Without peace, Cristina lashes again and intensifies conflict

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Thousands of Argentines packed the center of the capital on Wednesday to rally support for center-left government, which is locked in a bitter three-month dispute with farmers over new export taxes.

The conflict, including blockades by farmers and nationwide protests against government, has eroded the popularity of President Cristina Fernandez and pushed Latin America's No. 3 economy into its deepest political crisis in six years.

In an effort to ease tensions, Fernandez asked Congress on Tuesday to ratify the tax hike on soy exports, which farmers fear will put small growers out of business.

A sea of banners in the blue-and-white national colors filled the square in Buenos Aires in front of the pink presidential palace for the rally, which government billed as a call "to defend democracy" in the face of farm row.

Striking farmers, refusing to send goods to market and blocking grains trucks on highways, said the president's decision to involve Congress was positive because it might allow changes to the tax hike announced in mid-March.

Farmers were due to decide whether to lift their protests later on Wednesday.

"Free up the roads, let Argentines get back to work," Fernandez told the rally. "We have to learn once and for all that we've got to overcome our differences democratically."

The demonstration sought to counter anti-government protests that erupted across the country on Monday, when thousands of people banged pots and pans in scenes reminiscent of the devastating economic and political crisis of 2001/2002.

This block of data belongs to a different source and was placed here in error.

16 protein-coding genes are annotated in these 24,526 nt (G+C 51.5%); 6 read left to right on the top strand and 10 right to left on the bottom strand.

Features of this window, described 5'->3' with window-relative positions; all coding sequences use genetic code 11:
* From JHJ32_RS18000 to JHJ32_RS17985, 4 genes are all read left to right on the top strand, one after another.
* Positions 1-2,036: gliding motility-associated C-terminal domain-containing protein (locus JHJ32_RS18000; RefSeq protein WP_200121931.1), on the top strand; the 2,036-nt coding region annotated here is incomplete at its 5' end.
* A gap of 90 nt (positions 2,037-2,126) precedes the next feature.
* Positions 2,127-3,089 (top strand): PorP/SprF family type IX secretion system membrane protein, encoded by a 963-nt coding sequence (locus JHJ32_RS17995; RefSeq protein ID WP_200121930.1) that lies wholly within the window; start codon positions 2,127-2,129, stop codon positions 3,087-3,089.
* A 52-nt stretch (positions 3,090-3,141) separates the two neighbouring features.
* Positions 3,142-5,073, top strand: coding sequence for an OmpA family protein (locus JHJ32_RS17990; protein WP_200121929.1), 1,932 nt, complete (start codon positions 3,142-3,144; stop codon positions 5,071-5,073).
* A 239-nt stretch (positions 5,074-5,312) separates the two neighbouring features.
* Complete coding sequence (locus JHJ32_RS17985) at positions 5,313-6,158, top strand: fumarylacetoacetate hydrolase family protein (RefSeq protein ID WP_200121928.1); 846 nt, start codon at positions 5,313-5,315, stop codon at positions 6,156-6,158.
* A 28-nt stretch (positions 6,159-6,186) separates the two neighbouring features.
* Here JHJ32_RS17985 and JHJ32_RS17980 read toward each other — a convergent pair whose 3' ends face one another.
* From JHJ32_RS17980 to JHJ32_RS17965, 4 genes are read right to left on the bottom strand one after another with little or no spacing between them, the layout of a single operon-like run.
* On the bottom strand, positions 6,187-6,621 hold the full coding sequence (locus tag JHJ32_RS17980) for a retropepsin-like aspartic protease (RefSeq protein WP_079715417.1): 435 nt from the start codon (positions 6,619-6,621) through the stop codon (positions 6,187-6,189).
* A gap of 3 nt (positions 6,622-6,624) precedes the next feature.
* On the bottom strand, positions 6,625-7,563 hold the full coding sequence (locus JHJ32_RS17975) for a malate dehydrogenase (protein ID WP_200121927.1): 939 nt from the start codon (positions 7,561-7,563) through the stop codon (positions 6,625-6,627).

"This government saved me," said Hector Lagomarsino, 55, a factory worker who was forced to earn a living doing odd jobs after he was laid off in 2000. "We've have had a lot of problems but now there's work. We've got to defend that."

Argentina recovered rapidly from its meltdown but the farming standoff has cast a cloud over five years of robust growth and raised fears of a hard landing.

Argentine stocks and bonds, hit by uncertainty over the conflict, were firmer on Wednesday and U.S. soy futures fell due to expectations of a resolution.


Fernandez, who took office six months ago, has defended the controversial tax rise as a way to redistribute the bounty of high global food prices among the poor and to fight inflation.

Argentina is one of the world's biggest providers of soybeans, corn, wheat and beef but nearly a quarter of the population lives in poverty.

Political analysts said Fernandez's decision to refer the tax hike to Congress for ratification could mark a turning point in the conflict.

"The government appears to have got a bit of sense back," wrote a top-selling daily, describing the decision as "perhaps the most noticeable U-turn" made by the government in five years.

Pollster and analyst Jorge Giacobbe said the pot-banging protests were like "a wake-up call" for the government.

But opposition figures, who have criticized government for unilaterally imposing the tax hike without congressional debate, said referring export taxes to Congress did not go far enough.

Lawmakers will be asked only to vote for or against the export tax shake-up in its present form, not to draw up new legislation.

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